Did I not have once upon a time a delightful
childhood, heroic, fabulous, to be written on sheets of gold - too lucky! Through what
crime, through what error, have I deserved my present weakness? You who say that animals
sob from grief, that the sick despair, that the dead have bad dreams, try to relate my
fall and my sleep. I can explain myself no better that the vagrant with his incessant
Pater and Ave Maria. I do not know how to speak! -Arthur Rimbaud
beginning, there was Frederic Rimbaud and Vitalie Cuif.
Frederic Rimbaud was Captain of Infantry and the author of several unpublished military
works. At one time, he also painstakingly translated The Koran into French (his
youngest son, Arthur, would later use this document to learn Arabic.) Frederic
was said to have had an easy-going, good natured way about him. A lover of travel and good
times, according to Enid Starkies incomparable biography ARTHUR RIMBAUD - A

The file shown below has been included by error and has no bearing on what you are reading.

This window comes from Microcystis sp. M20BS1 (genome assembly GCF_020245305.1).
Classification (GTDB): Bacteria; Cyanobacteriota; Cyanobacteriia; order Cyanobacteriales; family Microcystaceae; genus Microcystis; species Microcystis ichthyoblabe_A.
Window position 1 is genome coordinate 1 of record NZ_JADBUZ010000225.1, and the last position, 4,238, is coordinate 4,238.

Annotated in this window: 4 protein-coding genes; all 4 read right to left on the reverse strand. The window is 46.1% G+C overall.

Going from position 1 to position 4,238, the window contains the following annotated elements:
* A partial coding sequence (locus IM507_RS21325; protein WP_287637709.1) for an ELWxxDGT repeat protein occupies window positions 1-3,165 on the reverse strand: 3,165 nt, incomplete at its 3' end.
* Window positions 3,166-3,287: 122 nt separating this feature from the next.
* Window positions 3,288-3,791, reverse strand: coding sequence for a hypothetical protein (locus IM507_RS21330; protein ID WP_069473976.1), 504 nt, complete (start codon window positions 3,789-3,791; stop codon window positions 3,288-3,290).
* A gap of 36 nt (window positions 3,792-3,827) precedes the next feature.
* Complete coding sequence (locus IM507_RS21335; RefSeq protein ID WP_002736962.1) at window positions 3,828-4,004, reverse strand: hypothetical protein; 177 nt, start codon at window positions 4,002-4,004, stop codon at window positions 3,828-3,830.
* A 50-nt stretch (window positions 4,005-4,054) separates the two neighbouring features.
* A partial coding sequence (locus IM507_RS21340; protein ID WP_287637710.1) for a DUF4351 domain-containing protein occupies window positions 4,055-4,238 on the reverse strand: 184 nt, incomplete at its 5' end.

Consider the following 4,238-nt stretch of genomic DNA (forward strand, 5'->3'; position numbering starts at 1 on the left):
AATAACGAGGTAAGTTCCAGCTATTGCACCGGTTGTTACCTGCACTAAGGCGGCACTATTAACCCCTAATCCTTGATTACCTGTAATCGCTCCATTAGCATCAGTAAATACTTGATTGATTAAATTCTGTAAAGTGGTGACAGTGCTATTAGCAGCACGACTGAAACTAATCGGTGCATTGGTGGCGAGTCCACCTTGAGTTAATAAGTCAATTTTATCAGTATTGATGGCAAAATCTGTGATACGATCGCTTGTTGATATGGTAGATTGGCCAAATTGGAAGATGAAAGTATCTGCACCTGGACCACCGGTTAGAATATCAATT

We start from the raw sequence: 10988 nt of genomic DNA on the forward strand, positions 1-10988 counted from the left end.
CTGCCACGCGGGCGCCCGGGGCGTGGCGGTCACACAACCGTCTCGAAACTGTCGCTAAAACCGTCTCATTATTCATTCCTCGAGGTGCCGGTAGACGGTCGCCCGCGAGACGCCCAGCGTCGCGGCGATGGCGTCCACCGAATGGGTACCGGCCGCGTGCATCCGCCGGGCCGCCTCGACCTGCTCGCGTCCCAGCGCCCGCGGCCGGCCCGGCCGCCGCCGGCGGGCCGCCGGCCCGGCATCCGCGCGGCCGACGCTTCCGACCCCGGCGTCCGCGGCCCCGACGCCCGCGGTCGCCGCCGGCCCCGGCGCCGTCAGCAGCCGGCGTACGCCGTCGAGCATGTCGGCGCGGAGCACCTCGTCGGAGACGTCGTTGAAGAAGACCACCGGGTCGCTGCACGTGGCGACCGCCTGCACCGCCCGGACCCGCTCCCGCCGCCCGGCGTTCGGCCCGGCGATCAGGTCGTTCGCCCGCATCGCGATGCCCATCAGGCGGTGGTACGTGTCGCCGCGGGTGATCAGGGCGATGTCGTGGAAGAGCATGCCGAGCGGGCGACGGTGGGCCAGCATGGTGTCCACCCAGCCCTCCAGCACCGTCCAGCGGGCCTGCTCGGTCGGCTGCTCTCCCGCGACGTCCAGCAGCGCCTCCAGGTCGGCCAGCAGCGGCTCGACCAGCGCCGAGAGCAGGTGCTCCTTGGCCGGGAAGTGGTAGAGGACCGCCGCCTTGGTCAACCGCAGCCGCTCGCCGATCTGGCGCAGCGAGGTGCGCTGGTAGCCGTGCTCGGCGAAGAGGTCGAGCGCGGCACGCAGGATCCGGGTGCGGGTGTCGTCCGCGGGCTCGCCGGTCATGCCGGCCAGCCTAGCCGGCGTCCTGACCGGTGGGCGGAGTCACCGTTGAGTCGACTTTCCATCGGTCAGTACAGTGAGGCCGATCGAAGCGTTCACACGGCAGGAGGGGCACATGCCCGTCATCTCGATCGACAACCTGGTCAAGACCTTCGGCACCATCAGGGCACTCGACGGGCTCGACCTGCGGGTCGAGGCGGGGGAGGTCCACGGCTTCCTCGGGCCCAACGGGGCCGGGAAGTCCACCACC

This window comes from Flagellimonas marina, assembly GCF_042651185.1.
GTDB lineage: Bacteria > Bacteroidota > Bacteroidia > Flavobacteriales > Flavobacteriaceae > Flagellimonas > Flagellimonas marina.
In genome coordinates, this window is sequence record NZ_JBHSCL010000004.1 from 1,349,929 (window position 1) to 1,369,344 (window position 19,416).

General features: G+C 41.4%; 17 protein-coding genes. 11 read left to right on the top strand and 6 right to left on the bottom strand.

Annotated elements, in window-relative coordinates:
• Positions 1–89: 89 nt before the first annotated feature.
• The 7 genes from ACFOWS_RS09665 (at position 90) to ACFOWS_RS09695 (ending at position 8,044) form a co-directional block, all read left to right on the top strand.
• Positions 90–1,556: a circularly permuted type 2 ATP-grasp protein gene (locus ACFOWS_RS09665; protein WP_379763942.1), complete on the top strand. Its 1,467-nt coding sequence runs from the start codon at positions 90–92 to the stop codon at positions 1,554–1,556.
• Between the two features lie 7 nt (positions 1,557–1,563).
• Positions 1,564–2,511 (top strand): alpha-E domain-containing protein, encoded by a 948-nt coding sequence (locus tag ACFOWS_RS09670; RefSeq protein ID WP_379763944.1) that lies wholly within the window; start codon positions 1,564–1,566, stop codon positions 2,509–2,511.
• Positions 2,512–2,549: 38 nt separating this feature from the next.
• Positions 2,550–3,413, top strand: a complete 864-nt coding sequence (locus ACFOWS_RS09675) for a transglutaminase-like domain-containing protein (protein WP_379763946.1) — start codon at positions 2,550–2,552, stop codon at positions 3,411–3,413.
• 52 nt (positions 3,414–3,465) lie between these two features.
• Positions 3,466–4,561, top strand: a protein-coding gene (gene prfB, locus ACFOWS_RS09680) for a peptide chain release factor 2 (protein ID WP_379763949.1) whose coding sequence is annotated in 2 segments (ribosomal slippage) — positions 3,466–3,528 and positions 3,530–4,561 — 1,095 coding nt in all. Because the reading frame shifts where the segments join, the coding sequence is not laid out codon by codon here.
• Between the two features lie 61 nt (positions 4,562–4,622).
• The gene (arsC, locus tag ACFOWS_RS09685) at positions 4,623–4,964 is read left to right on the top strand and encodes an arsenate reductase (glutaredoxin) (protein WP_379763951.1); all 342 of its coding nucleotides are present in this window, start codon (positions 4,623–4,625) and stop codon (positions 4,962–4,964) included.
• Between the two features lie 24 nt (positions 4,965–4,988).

Marie Catherine Felicite Vitalie Cuif, however, was a different entity altogether. She was
raised by her father (known as Old Cuif), a farmer, and two unruly brothers.
Many say that Arthur Rimbauds own unruly nature was in his blood, passed down from
his uncles, particularly Vitalies brother Charles-Auguste Cuif.
Apparently, Vitalie was in charge of running the familys farm, and was quite strict
on her two brothers, particulary Charles, who was five years her junior. As the story
goes, Vitalies constant badgering and cruel judgements led Charles to leave home and
marry at the young age of twenty-two.
(above L-R :
sister Isabelle; a young Rimbaud; sister Vitalie)
However, his plan to escape Vitalie was
slightly foiled, since she soon met Frederic and married in February of 1853. Charles,
therefore, was put in charge of the farm, and, as Starkie puts it, was a lazy
spendthrift, (a) drunkard. Soon enough, he spent the money alloted to run the farm,